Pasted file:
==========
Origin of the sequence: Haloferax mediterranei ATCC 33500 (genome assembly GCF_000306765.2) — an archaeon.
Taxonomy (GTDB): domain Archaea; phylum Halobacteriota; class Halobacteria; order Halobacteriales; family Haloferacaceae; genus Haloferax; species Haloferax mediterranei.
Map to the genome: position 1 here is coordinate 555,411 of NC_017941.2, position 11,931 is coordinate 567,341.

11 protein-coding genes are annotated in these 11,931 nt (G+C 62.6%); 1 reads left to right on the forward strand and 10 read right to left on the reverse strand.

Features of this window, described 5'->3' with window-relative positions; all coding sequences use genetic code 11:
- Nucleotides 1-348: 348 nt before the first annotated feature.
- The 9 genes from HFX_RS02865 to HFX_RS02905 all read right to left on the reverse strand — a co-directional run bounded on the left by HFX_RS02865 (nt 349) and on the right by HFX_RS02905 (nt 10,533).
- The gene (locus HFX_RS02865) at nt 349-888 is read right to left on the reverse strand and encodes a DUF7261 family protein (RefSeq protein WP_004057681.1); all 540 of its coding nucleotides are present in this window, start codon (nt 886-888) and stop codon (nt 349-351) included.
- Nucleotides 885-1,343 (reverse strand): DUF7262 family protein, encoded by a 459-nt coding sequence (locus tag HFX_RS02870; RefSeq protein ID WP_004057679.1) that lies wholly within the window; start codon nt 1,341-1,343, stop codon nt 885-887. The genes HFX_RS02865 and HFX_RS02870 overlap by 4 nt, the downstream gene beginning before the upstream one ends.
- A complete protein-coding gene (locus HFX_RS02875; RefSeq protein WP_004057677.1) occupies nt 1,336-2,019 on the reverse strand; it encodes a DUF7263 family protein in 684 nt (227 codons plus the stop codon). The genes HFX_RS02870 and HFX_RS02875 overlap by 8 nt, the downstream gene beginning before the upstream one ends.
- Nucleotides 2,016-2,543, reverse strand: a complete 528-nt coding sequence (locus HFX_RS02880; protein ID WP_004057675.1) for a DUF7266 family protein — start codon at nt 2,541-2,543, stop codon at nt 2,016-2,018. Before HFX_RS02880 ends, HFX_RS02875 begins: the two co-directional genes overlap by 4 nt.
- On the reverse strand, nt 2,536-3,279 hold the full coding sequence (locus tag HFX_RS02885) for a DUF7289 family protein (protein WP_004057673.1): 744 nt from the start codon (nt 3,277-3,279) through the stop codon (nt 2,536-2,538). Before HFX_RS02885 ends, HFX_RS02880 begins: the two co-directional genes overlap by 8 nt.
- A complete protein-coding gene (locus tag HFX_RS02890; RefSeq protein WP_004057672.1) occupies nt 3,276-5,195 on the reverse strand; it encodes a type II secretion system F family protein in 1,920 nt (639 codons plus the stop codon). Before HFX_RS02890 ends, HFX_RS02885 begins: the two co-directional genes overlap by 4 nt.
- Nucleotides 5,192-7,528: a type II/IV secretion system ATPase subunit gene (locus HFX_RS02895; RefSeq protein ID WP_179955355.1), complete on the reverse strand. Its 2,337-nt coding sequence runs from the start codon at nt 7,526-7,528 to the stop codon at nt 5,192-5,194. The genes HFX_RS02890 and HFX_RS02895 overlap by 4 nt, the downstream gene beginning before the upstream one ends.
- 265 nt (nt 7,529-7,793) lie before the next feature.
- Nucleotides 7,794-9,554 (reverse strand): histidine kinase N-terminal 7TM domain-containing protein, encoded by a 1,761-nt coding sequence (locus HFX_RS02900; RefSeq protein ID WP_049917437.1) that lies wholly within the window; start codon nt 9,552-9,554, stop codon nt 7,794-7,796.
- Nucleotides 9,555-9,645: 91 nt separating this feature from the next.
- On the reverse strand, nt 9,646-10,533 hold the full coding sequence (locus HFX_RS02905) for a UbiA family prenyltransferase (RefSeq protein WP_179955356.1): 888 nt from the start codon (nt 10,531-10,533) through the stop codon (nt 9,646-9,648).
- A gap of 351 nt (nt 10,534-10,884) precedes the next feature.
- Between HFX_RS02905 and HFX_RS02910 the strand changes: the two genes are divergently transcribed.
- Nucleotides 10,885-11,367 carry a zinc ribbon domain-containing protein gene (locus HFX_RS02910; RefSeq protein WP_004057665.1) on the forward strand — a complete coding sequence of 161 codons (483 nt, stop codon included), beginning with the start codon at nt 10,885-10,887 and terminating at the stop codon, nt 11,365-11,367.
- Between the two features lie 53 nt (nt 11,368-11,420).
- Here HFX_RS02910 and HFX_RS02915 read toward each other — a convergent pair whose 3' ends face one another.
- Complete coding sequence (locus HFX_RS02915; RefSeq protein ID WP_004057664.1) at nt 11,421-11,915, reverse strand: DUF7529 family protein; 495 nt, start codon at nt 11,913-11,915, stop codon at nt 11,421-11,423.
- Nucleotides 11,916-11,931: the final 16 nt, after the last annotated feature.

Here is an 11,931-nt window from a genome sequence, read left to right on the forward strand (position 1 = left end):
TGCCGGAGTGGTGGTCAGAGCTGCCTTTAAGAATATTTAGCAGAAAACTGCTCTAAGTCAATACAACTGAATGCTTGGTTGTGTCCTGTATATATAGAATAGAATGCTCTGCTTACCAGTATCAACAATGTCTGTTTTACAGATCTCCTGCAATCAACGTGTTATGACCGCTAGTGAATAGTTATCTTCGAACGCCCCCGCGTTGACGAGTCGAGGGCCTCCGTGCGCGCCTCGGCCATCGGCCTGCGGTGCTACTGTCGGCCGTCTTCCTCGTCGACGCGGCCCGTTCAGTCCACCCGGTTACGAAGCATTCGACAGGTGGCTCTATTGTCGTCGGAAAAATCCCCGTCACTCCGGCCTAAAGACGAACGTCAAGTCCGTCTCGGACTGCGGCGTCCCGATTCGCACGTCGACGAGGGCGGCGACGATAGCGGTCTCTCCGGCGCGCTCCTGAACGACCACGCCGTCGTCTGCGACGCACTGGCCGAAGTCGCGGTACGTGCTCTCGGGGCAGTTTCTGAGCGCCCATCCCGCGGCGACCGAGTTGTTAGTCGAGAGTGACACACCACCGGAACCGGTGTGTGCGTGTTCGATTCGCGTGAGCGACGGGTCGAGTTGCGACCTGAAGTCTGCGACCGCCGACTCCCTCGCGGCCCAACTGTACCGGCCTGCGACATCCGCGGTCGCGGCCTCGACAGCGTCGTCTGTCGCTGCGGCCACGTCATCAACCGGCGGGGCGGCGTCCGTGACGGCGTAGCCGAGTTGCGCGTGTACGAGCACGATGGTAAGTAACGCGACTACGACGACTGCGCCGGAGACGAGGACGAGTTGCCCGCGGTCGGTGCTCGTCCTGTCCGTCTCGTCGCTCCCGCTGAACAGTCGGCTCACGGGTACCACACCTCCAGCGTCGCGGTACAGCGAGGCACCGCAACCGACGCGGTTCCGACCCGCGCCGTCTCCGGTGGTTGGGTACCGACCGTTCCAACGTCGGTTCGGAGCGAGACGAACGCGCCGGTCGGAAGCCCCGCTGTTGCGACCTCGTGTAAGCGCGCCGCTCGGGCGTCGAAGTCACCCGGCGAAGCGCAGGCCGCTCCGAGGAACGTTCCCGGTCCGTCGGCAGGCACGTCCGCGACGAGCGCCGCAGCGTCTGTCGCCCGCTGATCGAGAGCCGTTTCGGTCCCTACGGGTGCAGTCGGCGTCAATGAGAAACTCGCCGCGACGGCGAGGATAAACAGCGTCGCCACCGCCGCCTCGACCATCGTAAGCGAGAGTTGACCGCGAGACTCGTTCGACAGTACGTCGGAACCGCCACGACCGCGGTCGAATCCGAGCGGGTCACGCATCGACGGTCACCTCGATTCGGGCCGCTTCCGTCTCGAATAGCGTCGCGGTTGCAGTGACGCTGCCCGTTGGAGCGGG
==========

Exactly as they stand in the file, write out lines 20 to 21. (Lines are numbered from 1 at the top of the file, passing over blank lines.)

- Between HFX_RS02905 and HFX_RS02910 the strand changes: the two genes are divergently transcribed.
- Nucleotides 10,885-11,367 carry a zinc ribbon domain-containing protein gene (locus HFX_RS02910; RefSeq protein WP_004057665.1) on the forward strand — a complete coding sequence of 161 codons (483 nt, stop codon included), beginning with the start codon at nt 10,885-10,887 and terminating at the stop codon, nt 11,365-11,367.